Support Animals

Service Animals and Emotional Support Animals




Want to raise empathetic kids? Get them a dog.
The unexpected developmental benefits of having a pet
"One of the cornerstones of EQ is empathy, which should be taught and modeled starting in early childhood. A variety of research in the U.S. and U.K., including by the late psychologist Robert Poresky of Kansas State University, has shown a correlation between attachment to a pet and higher empathy scores. (This is hardly a new idea: Philosopher John Locke in 1699 was advocating giving children animals to care for so that they would “be accustomed, from their cradles, to be tender to all sensible creatures.”)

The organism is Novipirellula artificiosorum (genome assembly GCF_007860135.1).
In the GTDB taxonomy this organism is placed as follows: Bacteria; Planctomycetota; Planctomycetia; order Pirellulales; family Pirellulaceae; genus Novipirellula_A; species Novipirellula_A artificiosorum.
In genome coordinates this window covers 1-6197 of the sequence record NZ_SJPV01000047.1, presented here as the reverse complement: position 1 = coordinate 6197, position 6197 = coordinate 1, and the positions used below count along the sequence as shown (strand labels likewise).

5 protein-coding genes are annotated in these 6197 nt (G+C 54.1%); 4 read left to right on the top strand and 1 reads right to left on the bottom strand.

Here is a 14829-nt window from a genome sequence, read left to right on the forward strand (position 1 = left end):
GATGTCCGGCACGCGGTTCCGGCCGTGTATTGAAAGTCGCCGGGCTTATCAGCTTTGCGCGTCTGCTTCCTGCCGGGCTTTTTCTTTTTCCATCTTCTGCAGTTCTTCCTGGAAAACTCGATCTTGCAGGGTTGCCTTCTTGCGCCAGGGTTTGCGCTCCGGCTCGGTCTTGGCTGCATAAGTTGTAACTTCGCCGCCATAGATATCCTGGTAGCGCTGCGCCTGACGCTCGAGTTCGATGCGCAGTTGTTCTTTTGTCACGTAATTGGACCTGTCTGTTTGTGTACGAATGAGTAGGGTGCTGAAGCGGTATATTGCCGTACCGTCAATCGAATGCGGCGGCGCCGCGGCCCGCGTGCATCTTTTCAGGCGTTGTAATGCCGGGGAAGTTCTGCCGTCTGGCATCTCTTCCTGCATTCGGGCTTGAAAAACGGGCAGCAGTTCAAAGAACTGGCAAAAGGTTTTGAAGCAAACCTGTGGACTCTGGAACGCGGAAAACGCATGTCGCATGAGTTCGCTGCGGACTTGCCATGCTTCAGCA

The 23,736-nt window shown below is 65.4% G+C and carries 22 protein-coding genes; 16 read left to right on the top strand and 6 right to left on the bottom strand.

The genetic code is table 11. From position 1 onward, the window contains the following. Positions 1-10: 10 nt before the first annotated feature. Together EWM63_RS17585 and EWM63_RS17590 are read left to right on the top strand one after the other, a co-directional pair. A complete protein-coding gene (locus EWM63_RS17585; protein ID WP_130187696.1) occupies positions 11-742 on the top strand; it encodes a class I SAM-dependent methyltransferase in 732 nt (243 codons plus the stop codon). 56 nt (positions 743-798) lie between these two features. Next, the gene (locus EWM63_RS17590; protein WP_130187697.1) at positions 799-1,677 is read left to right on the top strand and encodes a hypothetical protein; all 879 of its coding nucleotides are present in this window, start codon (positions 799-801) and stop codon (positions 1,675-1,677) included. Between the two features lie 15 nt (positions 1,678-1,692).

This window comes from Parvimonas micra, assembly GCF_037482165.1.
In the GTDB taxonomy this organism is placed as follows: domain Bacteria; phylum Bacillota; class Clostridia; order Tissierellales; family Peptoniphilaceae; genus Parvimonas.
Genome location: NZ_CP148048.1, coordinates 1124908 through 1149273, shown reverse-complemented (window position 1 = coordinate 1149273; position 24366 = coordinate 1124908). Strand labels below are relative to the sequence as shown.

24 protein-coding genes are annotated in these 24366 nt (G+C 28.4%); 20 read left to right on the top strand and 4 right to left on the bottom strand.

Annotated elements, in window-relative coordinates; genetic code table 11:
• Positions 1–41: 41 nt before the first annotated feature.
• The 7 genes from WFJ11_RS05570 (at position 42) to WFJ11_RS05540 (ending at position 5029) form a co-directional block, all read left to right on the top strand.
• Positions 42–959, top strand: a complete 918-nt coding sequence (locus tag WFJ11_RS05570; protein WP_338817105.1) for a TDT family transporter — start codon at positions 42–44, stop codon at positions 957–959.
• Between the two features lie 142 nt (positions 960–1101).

The reason is obvious: 
  • Caring for a pet draws a self-absorbed child away from himself or herself.
  •  Empathy also involves the ability to read nonverbal cues — facial expressions, body language, gestures — and pets offer nothing but nonverbal cues. 
  • Hearing a kitten yowl when it wants to eat or seeing a dog run to the door when it wants to go outside get kids to think, “What are their needs, and what can I do to help?”"


Autism: Empathy
"Many children with autism have trouble with empathy, but studies report that children who live with Autism Service Dogs show more signs of empathy than children who do not live with Autism Service Dogs. Because children often learn to view the service dog as a peer, the straightforward and consistent body language of the service dog can be used to teach the child empathy. Often, as the child ages, their ability to empathize with a service dog will extend to interactions with other people."
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